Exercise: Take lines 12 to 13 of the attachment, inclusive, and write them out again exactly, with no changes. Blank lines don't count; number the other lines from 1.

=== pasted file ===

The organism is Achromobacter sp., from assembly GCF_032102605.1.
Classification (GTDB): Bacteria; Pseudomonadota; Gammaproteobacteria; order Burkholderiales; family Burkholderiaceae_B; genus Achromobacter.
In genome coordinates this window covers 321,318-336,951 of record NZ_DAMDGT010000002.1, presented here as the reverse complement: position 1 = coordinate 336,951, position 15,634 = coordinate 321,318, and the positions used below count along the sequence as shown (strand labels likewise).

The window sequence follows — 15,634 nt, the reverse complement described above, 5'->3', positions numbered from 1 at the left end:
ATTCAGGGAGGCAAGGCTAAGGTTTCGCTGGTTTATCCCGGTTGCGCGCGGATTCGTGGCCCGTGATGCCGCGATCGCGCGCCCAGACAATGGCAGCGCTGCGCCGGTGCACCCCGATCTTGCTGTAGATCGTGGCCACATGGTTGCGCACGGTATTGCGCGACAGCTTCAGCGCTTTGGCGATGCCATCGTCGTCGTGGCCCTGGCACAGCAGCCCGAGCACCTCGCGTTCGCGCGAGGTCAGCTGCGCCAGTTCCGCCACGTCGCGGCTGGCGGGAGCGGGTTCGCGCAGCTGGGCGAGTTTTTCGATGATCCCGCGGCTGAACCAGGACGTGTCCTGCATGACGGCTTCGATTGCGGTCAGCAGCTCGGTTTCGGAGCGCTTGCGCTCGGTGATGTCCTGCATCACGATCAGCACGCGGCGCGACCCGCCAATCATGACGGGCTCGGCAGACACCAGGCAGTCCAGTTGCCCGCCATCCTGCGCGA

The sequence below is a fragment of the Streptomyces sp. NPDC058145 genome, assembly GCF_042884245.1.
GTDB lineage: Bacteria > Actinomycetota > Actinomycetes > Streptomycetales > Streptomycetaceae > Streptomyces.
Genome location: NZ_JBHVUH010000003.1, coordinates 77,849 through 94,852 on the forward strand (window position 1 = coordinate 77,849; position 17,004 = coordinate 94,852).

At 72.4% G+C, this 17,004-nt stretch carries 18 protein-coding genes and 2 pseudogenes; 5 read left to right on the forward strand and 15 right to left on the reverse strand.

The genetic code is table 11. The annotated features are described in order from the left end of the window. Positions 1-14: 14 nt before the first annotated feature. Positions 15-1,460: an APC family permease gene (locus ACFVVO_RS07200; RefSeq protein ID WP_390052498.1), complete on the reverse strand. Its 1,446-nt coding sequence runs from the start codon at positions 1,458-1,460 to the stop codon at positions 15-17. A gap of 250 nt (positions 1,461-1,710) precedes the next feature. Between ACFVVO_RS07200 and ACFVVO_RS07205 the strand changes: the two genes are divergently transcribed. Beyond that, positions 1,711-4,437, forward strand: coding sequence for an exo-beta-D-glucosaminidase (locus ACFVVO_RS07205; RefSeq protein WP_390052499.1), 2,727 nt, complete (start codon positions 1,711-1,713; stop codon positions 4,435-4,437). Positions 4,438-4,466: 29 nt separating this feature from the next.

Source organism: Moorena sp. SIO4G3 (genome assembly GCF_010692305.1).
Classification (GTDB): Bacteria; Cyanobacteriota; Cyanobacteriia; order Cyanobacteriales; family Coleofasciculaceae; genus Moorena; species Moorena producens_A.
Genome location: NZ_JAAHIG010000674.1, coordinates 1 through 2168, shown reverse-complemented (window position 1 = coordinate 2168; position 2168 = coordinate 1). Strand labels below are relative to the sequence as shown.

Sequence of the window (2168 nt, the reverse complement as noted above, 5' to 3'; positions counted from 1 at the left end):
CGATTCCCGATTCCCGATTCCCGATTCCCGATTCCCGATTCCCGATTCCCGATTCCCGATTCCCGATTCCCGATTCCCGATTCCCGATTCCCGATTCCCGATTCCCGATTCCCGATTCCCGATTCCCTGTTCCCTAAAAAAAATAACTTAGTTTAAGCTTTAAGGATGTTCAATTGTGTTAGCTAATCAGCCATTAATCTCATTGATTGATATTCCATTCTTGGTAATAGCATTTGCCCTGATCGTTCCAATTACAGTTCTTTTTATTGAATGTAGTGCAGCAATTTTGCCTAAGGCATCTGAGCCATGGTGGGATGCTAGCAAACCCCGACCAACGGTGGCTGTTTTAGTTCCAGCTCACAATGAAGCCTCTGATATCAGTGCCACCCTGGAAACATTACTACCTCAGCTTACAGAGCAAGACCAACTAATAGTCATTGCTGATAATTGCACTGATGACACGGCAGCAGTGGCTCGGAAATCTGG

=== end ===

Classification (GTDB): Bacteria; Cyanobacteriota; Cyanobacteriia; order Cyanobacteriales; family Coleofasciculaceae; genus Moorena; species Moorena producens_A.
Genome location: NZ_JAAHIG010000674.1, coordinates 1 through 2168, shown reverse-complemented (window position 1 = coordinate 2168; position 2168 = coordinate 1). Strand labels below are relative to the sequence as shown.